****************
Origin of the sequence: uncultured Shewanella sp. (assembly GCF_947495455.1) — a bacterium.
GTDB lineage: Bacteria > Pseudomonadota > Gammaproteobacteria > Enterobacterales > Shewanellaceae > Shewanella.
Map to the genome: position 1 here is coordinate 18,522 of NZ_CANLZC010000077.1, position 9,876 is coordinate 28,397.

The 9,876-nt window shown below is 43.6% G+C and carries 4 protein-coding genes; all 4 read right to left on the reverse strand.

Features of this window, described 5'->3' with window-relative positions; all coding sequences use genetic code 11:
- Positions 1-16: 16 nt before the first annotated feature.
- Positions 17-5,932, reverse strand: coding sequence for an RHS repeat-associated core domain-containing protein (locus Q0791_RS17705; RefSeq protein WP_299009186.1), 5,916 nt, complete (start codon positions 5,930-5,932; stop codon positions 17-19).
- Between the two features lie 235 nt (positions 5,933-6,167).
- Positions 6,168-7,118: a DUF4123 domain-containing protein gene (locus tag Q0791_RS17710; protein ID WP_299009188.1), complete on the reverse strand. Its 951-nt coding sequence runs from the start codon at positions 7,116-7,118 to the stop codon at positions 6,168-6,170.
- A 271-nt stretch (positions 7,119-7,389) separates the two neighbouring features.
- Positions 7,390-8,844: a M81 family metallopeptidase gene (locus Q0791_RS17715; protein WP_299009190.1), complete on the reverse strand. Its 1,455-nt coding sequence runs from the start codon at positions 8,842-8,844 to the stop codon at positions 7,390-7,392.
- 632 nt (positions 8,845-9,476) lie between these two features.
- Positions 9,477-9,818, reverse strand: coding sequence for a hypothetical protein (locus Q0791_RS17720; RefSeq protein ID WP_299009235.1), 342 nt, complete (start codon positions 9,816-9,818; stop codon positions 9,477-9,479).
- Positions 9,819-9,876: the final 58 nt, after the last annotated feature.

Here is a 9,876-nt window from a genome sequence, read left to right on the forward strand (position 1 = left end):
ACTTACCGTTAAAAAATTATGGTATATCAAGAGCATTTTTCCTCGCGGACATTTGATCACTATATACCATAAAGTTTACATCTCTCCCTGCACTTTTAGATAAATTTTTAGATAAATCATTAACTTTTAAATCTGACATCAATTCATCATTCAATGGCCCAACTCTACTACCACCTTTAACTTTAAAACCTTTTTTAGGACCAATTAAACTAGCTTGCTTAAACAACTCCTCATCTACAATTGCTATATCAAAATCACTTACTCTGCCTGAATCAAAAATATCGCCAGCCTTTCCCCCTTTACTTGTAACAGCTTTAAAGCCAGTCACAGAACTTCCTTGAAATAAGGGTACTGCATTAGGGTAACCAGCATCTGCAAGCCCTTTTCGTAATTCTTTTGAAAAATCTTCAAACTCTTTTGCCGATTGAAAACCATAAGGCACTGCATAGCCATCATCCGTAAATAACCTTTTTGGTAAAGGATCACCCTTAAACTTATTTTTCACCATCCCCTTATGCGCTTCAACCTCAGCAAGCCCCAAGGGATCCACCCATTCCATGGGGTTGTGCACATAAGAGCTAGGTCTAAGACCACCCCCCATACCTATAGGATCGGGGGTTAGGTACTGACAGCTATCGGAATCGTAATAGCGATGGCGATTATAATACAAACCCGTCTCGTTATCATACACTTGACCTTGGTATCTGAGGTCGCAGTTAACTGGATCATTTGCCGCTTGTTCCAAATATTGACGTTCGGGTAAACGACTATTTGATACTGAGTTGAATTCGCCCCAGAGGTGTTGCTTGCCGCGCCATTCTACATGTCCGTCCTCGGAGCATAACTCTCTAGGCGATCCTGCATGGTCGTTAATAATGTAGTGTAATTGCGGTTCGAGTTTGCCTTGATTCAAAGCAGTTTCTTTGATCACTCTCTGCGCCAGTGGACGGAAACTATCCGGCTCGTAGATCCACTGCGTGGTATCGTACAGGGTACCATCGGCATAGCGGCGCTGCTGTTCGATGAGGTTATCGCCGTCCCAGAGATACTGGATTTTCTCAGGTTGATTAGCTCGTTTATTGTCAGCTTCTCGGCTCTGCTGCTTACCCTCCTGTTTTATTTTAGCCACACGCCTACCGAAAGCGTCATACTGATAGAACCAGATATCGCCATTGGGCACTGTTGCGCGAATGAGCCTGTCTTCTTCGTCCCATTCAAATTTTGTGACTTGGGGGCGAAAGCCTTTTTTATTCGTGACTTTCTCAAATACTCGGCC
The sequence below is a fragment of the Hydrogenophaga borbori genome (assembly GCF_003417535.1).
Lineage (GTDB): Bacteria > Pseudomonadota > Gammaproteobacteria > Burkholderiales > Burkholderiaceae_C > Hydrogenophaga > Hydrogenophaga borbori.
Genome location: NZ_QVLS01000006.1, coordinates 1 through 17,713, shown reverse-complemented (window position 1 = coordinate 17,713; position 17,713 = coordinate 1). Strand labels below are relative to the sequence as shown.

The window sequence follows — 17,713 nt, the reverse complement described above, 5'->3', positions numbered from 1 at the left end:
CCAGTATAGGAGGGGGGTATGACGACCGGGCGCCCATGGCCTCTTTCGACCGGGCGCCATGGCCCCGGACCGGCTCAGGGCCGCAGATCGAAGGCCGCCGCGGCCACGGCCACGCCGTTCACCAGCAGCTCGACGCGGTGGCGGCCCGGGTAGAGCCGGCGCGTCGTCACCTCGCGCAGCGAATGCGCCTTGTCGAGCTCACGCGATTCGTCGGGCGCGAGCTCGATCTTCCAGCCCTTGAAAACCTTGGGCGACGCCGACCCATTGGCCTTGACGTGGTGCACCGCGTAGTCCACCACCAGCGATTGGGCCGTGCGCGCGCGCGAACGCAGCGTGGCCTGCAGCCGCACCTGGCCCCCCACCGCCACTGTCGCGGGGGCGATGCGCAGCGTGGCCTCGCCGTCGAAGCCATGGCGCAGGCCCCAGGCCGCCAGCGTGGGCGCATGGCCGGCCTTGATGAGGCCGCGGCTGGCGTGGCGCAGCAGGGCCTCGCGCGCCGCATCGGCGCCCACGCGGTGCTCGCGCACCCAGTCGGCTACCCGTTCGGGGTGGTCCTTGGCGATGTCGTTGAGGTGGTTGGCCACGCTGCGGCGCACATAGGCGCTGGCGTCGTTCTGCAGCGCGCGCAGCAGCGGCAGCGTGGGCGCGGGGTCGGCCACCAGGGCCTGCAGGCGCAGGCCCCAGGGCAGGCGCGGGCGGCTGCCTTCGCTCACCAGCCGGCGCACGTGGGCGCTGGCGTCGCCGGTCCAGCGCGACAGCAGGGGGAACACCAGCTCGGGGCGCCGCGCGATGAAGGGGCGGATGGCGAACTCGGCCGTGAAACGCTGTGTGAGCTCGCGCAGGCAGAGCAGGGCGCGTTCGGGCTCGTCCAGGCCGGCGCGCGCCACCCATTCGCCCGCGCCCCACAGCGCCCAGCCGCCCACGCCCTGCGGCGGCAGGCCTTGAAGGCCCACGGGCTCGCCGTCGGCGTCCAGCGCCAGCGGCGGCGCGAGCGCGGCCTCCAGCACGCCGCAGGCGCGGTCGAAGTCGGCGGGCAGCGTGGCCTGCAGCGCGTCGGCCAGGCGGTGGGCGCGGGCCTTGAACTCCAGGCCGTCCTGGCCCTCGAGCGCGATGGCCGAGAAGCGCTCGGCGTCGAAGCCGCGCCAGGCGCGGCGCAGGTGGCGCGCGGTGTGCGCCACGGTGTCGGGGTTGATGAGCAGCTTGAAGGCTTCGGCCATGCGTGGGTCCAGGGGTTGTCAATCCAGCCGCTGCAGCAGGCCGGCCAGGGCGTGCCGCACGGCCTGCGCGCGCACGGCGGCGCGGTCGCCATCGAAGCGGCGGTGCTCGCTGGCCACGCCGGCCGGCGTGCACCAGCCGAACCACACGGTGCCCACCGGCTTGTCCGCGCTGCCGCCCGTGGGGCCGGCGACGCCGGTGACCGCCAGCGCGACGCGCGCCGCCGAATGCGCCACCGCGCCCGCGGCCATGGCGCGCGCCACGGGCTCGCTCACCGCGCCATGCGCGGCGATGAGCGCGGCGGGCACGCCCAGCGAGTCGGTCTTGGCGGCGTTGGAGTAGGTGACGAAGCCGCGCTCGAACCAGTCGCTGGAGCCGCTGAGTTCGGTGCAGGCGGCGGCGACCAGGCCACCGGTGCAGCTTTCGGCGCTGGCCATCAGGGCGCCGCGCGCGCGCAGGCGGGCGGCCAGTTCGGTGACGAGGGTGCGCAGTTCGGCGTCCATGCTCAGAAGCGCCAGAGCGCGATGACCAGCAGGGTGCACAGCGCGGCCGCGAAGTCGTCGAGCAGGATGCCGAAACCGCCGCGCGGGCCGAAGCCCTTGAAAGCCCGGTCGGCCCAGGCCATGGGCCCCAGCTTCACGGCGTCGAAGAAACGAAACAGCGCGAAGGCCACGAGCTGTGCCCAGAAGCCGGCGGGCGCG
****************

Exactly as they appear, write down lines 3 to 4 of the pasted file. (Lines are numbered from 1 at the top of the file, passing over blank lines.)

Map to the genome: position 1 here is coordinate 18,522 of NZ_CANLZC010000077.1, position 9,876 is coordinate 28,397.

The 9,876-nt window shown below is 43.6% G+C and carries 4 protein-coding genes; all 4 read right to left on the reverse strand.